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Artist Fawn Rogers “I Love You And That Makes Me God”.pdf

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Amid the bustle of the Paris Photo VIP Opening at Paramount Studios, I sat down with artist Fawn Rogers for a chat about her new installation, works currently on view, and the crossover of public and private dialogue in art.

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									     Artist Fawn Rogers “I Love You And That Makes Me God”
  Amid the bustle of the Paris Photo VIP Opening at Paramount Studios, I sat down with artist Fawn
 Rogers for a chat about her new installation, works currently on view, and the crossover of public and
                                         private dialogue in art.

Los Angeles, CA, June 11, 2014 - TG: I recently had the chance to check out your installation of ten
new works at The Bank showroom in downtown L.A. Can you tell us a bit about that installation?

FR: The Bank is a powerhouse space, and Jeannine Braden is great to work with. I’m excited to be
showing work there, both from the Visible Light series and a couple of new paintings.

TG: In the area known as “The Vault” you have two large canvasses on either side of the entrance
to a walk-in vintage bank vault. Can you tell us a bit about those works?

FR: Those two works are the first canvasses I’m showing publicly from my new project, “I Love
You And That Makes Me God.” One of the elements of the new work is interaction with settings of
potential worship, including financial.

TG: What other locations are you using for this work?

FR: Anyplace that houses an object of worship is fair game. Strip clubs, churches, vice-driven
advertisements, etc.

TG: How does the public art interact with the video installation you’re creating?

FR: In some ways it’s a reaction. The level of intimacy of the video project is so intense, so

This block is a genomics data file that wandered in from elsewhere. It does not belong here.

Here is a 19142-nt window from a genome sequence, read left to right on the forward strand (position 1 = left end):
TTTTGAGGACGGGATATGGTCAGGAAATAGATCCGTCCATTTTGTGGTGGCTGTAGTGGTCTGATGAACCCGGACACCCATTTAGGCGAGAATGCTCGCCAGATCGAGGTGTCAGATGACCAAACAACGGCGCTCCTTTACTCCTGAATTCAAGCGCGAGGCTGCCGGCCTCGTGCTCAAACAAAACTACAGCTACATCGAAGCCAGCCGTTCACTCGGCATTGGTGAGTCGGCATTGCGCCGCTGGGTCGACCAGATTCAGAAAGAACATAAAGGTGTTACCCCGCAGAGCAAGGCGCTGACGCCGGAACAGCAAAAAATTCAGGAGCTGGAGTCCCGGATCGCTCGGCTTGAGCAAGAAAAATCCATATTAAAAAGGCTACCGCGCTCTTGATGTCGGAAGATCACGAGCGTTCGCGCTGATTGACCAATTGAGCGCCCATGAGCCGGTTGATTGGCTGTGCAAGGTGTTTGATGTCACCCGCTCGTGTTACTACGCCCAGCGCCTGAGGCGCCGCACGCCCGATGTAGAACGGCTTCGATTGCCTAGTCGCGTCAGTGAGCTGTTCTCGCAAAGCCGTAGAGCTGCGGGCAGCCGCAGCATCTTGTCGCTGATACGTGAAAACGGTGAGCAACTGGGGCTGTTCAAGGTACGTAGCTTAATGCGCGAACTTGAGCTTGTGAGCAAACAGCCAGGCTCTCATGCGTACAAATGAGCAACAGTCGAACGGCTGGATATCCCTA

personal, that it demanded an opposite response. This project encounters dialogue at the direct
one-on-one level, and as an indeterminate public conversation.

TG: Some of those settings – strip clubs, cathedrals – might be seen as a bit controversial, right?

FR: Sure. But again, the goal of the project is to invite dialogue, not to impose meaning. Unless I
get the chance to project it onto the walls of the Vatican. [Laughs]

TG: With a central statement as provocative as “I Love You And That Makes Me God,” faith, or
belief, has to be part of the conversation in some way.

FR: It’s been a ride to explore.

TG: What is your experience of the faith aspect of the work, personally?

FR: The Bible, Torah, Quran – books of science? They’re texts of pervasive cultural impact. The
project is not about religion, at least not in any conventional sense.

TG: What shape is the video installation aspect going to take?

FR: I’m working right now on developing a few different models. One is a small-scale installation
box, designed with interior monitors and mirrored glass. The viewer approaches by putting their
head inside the box to view the work. It’s very intimate, and meant to be a bit uncomfortable. The
second model is a large-scale design, with dual-monitor projection spanning a space of about 800
cubic ft. It’s technically involved.

TG: You’ve mentioned a lot of social themes in conjunction with the project. If you had to
summarize the work, what is “I Love You And That Makes Me God” about?

FR: I look forward to you experiencing the installation and letting me know.

Fawn Rogers is an American visual artist. She currently resides in Los Angeles.

Contact:
Tyler Greene
ArtPress Records
1430 5th Street
Santa Monica, CA 90401
213-355-5125
Tyler.R.Greene@gmail.com
http://www.fawnrogers.com

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